# Using air core solenoids in a lab exercise

• nmsurobert

#### nmsurobert

I found a box of air core solenoids and was hoping someone could me think of a useful lab to use them for. They are about 700 turns each. They carry 7 to 10 amps. However I think I think I would only be able to provide 3 amps because of the power supplies I have. I would like to use them to do some actually calculations instead of just demo type things.
Any suggestions are welcome. Thank you!

Do you have signal generators and oscilloscopes? Do you know the approximate inductance values of the solenoids? Do you have any ferrous rods that would fit inside of the air core solenoids?

hutchphd

Do you have signal generators and oscilloscopes? Do you know the approximate inductance values of the solenoids? Do you have any ferrous rods that would fit inside of the air core solenoids?
I have non of those things. I might be able to find some iron rods though.
Most 11th and 12th grade. AP Physics 2.

Do you have a way to measure the magnetic field strength at various points?

berkeman
Do you have a way to measure the magnetic field strength at various points?
Oh, good idea. The students could use a compass to map out the external B-field lines and sketch them...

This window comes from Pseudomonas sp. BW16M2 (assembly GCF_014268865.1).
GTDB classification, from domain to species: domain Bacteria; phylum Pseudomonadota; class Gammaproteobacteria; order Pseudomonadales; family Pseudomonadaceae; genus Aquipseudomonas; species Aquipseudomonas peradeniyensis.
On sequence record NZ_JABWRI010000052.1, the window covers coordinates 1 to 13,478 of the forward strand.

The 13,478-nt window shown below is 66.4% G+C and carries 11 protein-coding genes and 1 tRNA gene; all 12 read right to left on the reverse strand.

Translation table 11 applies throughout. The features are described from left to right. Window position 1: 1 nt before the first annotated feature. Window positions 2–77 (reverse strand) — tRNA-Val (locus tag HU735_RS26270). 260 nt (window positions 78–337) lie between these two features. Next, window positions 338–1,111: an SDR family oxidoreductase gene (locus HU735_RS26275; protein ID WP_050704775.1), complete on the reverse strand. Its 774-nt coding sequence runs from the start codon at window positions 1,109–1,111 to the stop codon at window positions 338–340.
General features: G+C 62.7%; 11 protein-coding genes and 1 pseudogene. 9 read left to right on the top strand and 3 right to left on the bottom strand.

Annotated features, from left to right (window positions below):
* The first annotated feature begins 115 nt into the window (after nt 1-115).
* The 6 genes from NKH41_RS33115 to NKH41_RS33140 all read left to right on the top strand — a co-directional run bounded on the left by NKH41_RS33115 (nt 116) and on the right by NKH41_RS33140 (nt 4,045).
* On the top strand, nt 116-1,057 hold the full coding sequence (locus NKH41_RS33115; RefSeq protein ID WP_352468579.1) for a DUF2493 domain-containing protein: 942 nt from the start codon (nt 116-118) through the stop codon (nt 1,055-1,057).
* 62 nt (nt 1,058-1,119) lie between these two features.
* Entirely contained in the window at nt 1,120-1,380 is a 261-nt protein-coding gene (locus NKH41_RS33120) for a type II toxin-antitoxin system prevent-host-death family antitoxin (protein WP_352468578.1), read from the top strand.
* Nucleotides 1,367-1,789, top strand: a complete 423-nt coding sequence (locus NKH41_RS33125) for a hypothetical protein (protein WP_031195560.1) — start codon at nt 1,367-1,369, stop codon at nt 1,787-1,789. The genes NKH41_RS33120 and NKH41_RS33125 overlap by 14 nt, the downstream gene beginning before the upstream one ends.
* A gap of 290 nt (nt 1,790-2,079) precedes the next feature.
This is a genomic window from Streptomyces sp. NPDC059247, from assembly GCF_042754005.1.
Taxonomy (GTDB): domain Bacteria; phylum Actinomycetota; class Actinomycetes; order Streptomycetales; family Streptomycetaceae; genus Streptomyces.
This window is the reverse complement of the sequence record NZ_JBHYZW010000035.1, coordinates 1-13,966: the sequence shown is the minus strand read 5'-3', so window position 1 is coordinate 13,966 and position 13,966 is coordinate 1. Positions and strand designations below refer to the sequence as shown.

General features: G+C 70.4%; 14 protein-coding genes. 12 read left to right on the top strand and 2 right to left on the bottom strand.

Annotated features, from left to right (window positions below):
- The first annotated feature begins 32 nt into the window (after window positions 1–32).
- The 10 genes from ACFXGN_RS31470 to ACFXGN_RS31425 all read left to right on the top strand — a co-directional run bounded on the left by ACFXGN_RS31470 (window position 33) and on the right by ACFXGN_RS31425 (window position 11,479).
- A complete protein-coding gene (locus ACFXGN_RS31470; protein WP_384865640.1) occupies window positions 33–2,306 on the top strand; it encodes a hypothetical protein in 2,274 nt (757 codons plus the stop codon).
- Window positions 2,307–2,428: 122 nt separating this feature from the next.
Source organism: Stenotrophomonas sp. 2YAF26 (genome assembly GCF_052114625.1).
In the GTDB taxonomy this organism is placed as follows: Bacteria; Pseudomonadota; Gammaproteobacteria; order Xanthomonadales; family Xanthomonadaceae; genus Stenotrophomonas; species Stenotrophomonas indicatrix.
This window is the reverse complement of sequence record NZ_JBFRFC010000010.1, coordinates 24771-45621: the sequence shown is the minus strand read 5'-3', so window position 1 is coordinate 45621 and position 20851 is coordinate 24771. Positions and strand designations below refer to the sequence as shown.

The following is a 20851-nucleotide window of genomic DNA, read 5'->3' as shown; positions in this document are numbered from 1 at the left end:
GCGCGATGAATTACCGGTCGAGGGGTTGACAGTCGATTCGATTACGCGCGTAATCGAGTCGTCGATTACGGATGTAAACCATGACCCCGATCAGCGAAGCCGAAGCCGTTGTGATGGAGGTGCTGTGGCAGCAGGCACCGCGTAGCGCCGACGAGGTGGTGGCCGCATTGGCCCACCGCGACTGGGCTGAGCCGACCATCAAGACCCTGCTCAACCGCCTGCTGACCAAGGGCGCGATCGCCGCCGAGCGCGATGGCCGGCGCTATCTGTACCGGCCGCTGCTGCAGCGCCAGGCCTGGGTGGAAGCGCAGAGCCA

Oh, good idea. The students could use a compass to map out the external B-field lines and sketch them...
I have a bunch of compasses. I guess I'll end up using them. I like qualitative labs, but these students are very bright and I like challenging them a little bit. However, I'm always short on supplies.
You could check out @kuruman's insight. Maybe it'll give you some ideas.

https://www.physicsforums.com/insights/how-to-model-a-magnet-falling-through-a-solenoid/

Qualitative labs can be good too. Have students predict the general shape of the emf induced when they drop a magnet through the solenoid. What happens if they drop the magnet in the other side? Does the curve flip over? Does it stay the same? Explain how they figured it out. That sort of thing.
Thank you for that link! I'll read through it and see if I can take anything from it.

Oh, good idea. The students could use a compass to map out the external B-field lines and sketch them...
I was thinking more along the lines of something like the Pasco Magnetic Field Sensor since the OP wanted a quantitative lab exercise.

I suppose the students could use an app like phyphox on their smartphones to measure the field and map it.

I was thinking more along the lines of something like the Pasco Magnetic Field Sensor since the OP wanted a quantitative lab exercise.

I suppose the students could use an app like phyphox on their smartphones to measure the field and map it.
I've never heard of phyphox. It looks really interesting though. Thank you for that.

BillTre
@nmsurobert -- Whatever method you use to have the students map out the DC magnetic field of the coil, be sure to remind them that the Earth's magnetic field is being vectorially summed with the coil's field in their measurements. So their measurements need to subtract out the Earth's magnetic field vector as part of their data processing.